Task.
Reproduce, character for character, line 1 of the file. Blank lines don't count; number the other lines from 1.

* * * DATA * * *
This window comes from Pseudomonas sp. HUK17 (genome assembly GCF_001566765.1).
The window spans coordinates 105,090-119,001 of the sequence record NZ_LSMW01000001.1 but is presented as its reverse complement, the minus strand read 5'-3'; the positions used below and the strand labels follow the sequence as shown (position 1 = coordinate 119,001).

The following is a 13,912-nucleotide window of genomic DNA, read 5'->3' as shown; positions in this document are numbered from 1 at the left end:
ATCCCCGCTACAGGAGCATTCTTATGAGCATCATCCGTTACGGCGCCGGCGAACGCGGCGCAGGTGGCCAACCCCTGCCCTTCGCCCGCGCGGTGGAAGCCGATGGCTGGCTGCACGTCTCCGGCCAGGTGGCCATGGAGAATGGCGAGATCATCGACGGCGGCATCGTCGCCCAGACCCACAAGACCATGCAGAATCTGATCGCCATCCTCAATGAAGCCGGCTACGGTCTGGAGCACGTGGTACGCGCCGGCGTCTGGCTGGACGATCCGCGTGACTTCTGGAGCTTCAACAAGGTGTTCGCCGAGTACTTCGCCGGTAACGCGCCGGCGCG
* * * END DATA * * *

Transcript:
This window comes from Pseudomonas sp. HUK17 (genome assembly GCF_001566765.1).